That’s just the writing part. You better also be ready to do all the grunt admin work like endlessly prep spreadsheets, submit, make some cold calls, get on planes and possibly meet some folks in the big cities like NYC, London, and LA, send lots of emails, and really have a savvy business strategy overall.

    #29680 Reply
    Art Munson
    Keymaster

    I agree with stock market investing but do it slowly…a little bit each month over 3 to 4 decades.

    Actually dollar cost averaging (a little bit each month over 3 to 4 decades) has been studied and is not necessarily any better then any other plan and you may earn less.

    I would not bet the house on it today because I sense a massive tumble coming soon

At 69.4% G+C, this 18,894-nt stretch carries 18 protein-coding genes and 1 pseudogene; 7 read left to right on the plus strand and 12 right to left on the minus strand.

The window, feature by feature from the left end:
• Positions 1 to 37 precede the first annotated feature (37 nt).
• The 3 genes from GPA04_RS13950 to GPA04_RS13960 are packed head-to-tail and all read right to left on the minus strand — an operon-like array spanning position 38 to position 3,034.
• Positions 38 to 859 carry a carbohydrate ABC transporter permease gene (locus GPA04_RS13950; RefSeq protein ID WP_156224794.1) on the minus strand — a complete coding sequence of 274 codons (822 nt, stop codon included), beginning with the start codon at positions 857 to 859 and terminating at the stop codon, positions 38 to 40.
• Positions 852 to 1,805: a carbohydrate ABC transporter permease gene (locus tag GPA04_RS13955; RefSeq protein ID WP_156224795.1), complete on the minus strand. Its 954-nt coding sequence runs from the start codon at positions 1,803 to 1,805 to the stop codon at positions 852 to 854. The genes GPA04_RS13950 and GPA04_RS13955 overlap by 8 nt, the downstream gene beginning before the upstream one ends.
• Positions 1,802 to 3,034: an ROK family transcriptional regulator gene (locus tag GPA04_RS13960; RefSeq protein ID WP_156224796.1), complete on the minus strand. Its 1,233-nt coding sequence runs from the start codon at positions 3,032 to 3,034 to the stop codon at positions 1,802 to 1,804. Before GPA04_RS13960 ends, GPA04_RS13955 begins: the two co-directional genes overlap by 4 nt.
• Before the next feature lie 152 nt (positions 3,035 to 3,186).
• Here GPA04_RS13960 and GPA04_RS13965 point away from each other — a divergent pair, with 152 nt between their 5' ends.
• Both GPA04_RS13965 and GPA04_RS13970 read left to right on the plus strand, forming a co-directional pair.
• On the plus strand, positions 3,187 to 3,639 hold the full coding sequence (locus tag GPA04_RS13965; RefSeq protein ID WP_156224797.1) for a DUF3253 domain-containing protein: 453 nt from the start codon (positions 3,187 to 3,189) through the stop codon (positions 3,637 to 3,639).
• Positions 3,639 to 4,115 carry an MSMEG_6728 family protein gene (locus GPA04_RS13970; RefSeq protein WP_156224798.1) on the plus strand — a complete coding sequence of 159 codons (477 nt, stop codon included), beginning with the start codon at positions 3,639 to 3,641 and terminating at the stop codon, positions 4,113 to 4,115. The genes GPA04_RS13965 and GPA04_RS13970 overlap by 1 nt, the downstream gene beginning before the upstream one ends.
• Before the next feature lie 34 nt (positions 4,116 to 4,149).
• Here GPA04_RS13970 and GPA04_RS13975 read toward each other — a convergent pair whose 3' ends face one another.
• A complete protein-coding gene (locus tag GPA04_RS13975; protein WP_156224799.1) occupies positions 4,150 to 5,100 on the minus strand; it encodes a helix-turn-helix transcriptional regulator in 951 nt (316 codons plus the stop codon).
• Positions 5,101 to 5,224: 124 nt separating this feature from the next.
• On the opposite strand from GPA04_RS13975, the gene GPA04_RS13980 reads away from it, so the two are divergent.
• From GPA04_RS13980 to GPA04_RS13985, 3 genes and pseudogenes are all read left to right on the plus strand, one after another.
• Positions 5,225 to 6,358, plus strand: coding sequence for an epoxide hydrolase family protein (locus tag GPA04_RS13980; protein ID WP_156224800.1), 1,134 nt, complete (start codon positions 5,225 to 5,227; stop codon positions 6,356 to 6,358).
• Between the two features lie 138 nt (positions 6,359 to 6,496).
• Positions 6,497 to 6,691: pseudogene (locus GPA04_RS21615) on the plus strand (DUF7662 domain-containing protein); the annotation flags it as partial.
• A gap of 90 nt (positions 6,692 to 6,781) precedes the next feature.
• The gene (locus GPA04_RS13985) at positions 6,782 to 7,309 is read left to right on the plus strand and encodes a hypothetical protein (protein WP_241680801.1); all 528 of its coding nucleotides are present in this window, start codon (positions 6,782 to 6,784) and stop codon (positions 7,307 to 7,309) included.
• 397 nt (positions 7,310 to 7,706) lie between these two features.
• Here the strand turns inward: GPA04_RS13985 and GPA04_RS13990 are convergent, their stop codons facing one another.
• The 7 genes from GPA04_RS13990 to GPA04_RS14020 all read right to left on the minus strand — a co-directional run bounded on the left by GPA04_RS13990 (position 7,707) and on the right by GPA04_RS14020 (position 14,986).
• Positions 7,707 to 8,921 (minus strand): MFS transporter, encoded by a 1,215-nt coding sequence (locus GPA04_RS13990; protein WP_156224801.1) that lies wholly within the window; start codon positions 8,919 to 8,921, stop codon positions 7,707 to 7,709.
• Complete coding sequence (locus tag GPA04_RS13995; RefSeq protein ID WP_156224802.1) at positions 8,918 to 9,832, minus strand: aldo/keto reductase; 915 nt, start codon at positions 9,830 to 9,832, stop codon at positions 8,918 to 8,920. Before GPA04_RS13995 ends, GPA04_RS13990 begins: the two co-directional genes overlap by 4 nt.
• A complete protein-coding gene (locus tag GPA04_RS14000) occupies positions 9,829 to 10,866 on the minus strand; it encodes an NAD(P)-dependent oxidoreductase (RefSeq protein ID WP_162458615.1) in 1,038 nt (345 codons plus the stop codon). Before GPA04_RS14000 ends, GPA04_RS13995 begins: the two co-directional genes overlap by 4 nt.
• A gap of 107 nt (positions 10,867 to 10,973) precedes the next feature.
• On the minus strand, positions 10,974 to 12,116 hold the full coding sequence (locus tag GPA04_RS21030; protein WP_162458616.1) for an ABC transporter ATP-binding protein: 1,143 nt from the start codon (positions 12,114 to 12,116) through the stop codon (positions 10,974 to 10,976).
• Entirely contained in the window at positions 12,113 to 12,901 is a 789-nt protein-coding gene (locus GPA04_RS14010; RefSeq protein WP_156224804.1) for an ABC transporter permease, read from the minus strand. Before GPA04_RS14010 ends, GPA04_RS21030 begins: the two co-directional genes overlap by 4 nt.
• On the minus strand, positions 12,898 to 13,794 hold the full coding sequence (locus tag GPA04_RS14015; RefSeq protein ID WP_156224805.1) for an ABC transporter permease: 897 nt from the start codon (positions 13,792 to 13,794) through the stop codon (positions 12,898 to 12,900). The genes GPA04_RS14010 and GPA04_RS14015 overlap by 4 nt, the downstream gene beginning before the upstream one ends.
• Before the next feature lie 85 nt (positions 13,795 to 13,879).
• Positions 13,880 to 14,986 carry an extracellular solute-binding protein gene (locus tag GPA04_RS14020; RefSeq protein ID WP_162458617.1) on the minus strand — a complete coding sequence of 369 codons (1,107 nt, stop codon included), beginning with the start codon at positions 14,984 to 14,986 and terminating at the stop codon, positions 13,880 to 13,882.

I agree but for folks with a long time line (3-4 decades) it will not make that much difference.

    Anyway, this is probably for another thread and I’m not recommending anyone take my advice. Just my opinion and what I have learned.

    #29685 Reply
    LAwriter
    Participant

    I’m playing catch up on the market. I’m aware that I may lose big. It’s a gamble I need to – and am willing to – take, as I”m nearing retirement.

    I’m going with Vanguard Index funds. Index funds have outperformed the vast majority of “managed” funds the last 50 years. Fingers crossed and eyes open…..

    PS – Investing in MYSELF was the best investment I’ve ever made. Gear, Mics, Consoles, Studio(s), Backline. Hundreds of thousands over the years. It made for a good career, although I don’t know if it would work again….

    PPS – investing in a house in LA was the 2nd best investment. Thanks to the Chinese I made a killing…. Again, don’t think that would work again starting in 2018 – but who knows.